(Winged ratings measure job satisfaction on scale of 1 to 5)
Anonymous shared this review of FIS Global, United States on Aug 20th, 2019
"The lack of maternity/paternity leave, lactation rooms, etc. So that they were aware, if they're planning to have children. I would also mention that we do have several women in executive leadership positions which is wonderful to see! "
Anonymous shared this review of FIS Global, United States on Jun 7th, 2019
"Document. Document. Document. If your immediate supervisor doesn't put a meaningful stop to it, go to their manager, and then their manager, and meet with HR. In my experience, it wasn't until the head of HR for the entire company got involved that anything useful occurred. Even the local HR person assigned to our office was useless. Good luck. "
Anonymous shared this review of FIS Global on Mar 2nd, 2018
"Work life balance is difficult here. There are a lot of weekend and evenening work requirements. Also very high stress because not enough people but more than enough work!"
"I worked in the call center. Not allowed to stand at your desk. Sometimes stay tethered to your desk for 4+ hours at a time. People fired on a regular basis, never know when it will be you. Customers of course are mostly horrible and calls are non-stop. Mandatory Overtime all the time and although you can "volunteer" for specific OT hours, not always approved and they will randomly select hours for you."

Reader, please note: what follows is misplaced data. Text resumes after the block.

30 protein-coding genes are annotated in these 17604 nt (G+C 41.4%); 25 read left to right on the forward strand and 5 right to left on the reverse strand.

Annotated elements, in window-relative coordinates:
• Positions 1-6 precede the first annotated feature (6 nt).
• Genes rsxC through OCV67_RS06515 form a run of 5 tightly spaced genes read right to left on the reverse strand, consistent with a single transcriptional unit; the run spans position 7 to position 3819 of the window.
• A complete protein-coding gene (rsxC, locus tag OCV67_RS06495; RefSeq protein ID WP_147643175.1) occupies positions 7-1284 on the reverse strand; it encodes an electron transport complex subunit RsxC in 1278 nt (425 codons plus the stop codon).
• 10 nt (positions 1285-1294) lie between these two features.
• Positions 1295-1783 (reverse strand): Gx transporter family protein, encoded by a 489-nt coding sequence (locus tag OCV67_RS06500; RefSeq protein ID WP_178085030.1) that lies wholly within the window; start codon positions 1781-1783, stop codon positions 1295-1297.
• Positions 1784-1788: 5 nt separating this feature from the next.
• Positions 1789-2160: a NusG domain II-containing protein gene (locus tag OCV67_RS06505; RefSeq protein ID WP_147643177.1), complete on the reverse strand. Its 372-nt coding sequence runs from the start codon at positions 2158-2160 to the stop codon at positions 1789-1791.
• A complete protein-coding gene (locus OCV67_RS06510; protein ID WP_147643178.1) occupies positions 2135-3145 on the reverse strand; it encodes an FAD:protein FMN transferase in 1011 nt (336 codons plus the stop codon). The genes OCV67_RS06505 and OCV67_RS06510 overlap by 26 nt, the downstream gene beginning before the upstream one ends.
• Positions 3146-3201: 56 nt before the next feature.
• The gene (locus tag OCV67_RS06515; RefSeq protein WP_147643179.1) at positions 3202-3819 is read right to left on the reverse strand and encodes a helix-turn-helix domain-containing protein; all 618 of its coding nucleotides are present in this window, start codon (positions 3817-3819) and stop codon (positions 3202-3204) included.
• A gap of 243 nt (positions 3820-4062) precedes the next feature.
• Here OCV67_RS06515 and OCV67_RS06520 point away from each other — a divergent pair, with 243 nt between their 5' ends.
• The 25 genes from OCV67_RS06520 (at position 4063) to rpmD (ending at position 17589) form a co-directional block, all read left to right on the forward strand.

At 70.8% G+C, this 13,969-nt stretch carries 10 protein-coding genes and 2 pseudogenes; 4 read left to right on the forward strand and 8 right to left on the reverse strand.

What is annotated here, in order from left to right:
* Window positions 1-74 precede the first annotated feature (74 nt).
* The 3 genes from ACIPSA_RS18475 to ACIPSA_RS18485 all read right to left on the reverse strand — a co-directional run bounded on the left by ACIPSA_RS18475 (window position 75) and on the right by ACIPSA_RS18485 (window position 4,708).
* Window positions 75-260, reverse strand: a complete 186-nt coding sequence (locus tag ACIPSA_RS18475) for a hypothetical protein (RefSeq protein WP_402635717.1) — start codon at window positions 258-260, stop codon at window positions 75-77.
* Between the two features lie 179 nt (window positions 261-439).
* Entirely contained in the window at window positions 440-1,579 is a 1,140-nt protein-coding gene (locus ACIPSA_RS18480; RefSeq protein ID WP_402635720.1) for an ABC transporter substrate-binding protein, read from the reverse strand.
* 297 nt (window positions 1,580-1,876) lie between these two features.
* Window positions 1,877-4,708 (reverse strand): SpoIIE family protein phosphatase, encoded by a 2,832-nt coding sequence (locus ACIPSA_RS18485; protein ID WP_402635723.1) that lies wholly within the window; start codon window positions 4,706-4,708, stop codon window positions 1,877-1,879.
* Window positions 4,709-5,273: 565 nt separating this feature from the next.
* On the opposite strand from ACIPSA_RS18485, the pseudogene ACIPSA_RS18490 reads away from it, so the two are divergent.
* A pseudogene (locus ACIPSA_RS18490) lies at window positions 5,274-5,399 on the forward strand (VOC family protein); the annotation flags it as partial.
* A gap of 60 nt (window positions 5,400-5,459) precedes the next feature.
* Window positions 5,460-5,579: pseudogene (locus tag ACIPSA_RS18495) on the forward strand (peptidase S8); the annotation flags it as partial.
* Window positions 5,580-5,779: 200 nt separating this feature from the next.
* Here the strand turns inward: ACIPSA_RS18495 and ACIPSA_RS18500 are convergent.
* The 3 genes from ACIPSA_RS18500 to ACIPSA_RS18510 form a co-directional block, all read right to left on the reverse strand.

"I think in general this company treats women fairly, or at least as badly as it treats men. It's just not a good place to work in general. The one experience I had where I felt I was treated badly because of my gender, was reported and taken care of by my manager. If they could get all of the company to work as a whole and try to sell solutions that we do not have a way to provide, things would be a lot better. The constant fire drills make for a very stressful work environment, male or female."
"There is no paid maternity leave, and short-term disability is purchased separately but can be used for maternity leave and can therefore be used for longer than the 6-8 weeks that many companies offer as "maternity leave" if your doctor will allow it. You can then use full FMLA if you can afford 3 months without pay, so you could have a longer-than normal (in the US) maternity leave. It's not perfect, but it's a bit customizeable so it's good."